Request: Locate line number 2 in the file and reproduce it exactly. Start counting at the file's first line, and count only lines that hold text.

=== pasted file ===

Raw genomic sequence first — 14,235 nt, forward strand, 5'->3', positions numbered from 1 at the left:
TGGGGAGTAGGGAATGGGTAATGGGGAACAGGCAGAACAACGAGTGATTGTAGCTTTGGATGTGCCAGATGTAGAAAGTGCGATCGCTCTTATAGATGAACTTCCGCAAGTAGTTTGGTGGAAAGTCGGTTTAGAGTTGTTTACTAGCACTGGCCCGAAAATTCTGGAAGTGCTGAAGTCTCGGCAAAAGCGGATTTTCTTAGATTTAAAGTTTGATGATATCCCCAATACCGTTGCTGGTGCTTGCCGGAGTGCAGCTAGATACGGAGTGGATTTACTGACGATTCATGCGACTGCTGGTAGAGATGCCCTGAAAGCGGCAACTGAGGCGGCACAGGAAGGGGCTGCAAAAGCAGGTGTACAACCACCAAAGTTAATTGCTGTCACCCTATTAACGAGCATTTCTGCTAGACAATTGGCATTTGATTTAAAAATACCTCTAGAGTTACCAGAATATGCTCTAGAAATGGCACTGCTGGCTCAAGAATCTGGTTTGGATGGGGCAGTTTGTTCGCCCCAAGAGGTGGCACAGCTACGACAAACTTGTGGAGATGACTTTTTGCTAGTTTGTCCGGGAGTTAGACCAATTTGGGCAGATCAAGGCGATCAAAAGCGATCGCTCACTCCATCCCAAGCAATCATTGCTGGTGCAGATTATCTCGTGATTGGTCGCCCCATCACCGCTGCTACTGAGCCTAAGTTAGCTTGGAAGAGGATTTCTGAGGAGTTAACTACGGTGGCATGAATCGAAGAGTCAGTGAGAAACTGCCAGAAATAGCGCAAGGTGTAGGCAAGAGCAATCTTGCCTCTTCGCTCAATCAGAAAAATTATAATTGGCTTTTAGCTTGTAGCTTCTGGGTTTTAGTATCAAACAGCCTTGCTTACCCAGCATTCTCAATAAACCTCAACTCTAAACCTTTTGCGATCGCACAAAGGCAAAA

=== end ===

TGGGGAGTAGGGAATGGGTAATGGGGAACAGGCAGAACAACGAGTGATTGTAGCTTTGGATGTGCCAGATGTAGAAAGTGCGATCGCTCTTATAGATGAACTTCCGCAAGTAGTTTGGTGGAAAGTCGGTTTAGAGTTGTTTACTAGCACTGGCCCGAAAATTCTGGAAGTGCTGAAGTCTCGGCAAAAGCGGATTTTCTTAGATTTAAAGTTTGATGATATCCCCAATACCGTTGCTGGTGCTTGCCGGAGTGCAGCTAGATACGGAGTGGATTTACTGACGATTCATGCGACTGCTGGTAGAGATGCCCTGAAAGCGGCAACTGAGGCGGCACAGGAAGGGGCTGCAAAAGCAGGTGTACAACCACCAAAGTTAATTGCTGTCACCCTATTAACGAGCATTTCTGCTAGACAATTGGCATTTGATTTAAAAATACCTCTAGAGTTACCAGAATATGCTCTAGAAATGGCACTGCTGGCTCAAGAATCTGGTTTGGATGGGGCAGTTTGTTCGCCCCAAGAGGTGGCACAGCTACGACAAACTTGTGGAGATGACTTTTTGCTAGTTTGTCCGGGAGTTAGACCAATTTGGGCAGATCAAGGCGATCAAAAGCGATCGCTCACTCCATCCCAAGCAATCATTGCTGGTGCAGATTATCTCGTGATTGGTCGCCCCATCACCGCTGCTACTGAGCCTAAGTTAGCTTGGAAGAGGATTTCTGAGGAGTTAACTACGGTGGCATGAATCGAAGAGTCAGTGAGAAACTGCCAGAAATAGCGCAAGGTGTAGGCAAGAGCAATCTTGCCTCTTCGCTCAATCAGAAAAATTATAATTGGCTTTTAGCTTGTAGCTTCTGGGTTTTAGTATCAAACAGCCTTGCTTACCCAGCATTCTCAATAAACCTCAACTCTAAACCTTTTGCGATCGCACAAAGGCAAAA